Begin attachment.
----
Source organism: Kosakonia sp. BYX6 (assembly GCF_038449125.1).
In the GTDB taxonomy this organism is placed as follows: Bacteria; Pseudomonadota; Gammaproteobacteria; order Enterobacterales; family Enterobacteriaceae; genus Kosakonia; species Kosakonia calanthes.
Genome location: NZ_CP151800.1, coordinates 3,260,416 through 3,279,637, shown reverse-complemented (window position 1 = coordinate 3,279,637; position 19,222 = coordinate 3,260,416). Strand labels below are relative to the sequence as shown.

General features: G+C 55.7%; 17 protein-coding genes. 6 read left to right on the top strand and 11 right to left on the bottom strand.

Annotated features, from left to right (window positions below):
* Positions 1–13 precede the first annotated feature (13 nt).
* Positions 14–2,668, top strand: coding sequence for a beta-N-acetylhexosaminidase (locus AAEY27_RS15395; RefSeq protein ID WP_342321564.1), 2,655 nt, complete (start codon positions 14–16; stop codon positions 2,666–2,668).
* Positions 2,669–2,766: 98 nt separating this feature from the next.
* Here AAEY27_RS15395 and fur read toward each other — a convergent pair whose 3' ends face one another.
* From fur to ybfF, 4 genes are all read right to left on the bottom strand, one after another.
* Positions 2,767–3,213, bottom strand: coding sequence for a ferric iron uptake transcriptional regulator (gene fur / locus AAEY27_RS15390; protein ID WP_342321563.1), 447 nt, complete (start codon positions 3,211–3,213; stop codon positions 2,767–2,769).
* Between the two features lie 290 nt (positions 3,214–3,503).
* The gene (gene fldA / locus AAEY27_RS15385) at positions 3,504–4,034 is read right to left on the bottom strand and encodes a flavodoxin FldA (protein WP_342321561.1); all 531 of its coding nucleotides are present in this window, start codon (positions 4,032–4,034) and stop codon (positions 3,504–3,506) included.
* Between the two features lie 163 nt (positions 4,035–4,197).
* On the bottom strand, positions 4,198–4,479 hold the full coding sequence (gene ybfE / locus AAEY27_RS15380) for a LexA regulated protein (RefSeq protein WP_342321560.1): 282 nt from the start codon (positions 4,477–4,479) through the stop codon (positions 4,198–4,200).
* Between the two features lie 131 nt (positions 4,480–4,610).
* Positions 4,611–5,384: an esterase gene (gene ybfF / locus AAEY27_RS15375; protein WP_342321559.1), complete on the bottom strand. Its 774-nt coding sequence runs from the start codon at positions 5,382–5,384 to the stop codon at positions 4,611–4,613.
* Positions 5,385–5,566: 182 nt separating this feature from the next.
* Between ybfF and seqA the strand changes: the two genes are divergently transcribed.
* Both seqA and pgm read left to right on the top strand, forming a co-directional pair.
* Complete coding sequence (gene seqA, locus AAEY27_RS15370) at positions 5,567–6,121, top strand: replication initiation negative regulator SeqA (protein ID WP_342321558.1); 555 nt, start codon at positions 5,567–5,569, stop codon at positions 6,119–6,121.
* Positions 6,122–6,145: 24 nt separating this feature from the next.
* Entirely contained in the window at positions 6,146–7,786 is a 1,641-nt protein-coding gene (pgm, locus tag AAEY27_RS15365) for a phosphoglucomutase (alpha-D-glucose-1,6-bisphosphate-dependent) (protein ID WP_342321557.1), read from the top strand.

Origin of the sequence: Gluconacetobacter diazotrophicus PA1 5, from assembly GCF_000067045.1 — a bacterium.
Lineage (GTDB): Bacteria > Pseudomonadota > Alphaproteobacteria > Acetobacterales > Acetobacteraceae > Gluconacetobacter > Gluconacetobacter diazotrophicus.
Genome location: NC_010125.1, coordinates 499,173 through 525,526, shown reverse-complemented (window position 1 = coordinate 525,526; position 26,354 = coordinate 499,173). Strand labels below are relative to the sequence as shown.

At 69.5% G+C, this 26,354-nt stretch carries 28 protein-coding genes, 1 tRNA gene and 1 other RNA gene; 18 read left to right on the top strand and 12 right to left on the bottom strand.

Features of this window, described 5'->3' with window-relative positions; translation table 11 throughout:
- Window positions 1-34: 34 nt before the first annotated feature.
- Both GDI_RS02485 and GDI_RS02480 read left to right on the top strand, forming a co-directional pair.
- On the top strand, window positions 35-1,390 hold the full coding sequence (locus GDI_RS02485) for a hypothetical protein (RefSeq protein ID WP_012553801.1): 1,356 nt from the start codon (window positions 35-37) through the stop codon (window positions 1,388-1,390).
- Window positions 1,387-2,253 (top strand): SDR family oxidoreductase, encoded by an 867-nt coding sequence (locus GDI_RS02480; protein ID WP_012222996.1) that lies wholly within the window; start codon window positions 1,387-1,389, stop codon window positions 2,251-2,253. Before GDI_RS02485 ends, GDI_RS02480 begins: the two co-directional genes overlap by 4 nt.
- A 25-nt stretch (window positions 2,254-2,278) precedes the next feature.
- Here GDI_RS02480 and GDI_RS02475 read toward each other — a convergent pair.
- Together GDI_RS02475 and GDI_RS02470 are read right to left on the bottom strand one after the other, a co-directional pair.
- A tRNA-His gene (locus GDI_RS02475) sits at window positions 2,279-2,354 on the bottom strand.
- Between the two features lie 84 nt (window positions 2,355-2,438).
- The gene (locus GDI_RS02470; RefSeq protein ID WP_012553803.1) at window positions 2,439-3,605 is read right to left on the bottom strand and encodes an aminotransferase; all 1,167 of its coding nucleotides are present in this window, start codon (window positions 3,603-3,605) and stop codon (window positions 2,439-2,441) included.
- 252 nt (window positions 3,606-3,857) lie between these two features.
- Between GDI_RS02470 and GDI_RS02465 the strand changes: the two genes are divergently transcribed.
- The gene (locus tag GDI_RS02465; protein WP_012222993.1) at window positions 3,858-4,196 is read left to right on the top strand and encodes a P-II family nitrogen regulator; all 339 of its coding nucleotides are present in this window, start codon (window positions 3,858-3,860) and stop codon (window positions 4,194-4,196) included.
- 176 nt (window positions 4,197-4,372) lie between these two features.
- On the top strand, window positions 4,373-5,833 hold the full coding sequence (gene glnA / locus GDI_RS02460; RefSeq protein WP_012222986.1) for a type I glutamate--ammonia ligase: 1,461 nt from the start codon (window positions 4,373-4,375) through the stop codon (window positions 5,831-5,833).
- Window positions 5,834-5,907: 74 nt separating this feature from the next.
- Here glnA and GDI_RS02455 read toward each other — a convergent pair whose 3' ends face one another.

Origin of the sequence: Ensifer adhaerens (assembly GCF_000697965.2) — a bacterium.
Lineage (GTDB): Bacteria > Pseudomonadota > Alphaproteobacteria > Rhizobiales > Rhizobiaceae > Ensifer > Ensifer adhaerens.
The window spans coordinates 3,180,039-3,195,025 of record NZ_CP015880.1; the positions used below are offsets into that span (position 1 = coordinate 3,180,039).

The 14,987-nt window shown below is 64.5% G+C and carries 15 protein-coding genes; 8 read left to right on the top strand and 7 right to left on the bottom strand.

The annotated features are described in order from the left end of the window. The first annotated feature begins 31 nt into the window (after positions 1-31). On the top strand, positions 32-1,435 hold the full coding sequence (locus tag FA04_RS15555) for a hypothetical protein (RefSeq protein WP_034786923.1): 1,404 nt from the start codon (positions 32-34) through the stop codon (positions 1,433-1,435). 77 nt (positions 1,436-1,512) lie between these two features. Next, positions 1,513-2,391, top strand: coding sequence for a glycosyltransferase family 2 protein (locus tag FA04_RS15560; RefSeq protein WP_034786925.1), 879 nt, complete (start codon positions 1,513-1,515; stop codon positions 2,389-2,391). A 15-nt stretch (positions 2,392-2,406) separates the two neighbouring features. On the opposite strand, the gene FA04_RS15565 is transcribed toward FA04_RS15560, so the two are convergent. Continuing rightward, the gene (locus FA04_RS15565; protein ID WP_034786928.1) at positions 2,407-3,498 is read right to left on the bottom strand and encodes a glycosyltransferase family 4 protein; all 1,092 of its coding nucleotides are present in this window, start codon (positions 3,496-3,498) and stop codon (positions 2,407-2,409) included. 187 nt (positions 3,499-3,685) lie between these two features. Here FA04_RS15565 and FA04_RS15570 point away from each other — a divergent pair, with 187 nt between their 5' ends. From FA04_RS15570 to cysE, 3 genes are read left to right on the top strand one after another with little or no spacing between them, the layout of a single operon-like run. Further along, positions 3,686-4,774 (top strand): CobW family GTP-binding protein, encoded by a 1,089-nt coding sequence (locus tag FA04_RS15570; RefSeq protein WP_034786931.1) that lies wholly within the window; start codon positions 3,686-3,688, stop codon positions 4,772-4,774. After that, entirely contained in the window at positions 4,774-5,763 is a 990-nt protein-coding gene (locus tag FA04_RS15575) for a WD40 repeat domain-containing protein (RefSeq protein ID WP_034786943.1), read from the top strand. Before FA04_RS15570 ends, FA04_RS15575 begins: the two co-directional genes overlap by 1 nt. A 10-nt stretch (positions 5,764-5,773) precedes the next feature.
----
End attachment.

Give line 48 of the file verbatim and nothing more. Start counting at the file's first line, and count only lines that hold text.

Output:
The window spans coordinates 3,180,039-3,195,025 of record NZ_CP015880.1; the positions used below are offsets into that span (position 1 = coordinate 3,180,039).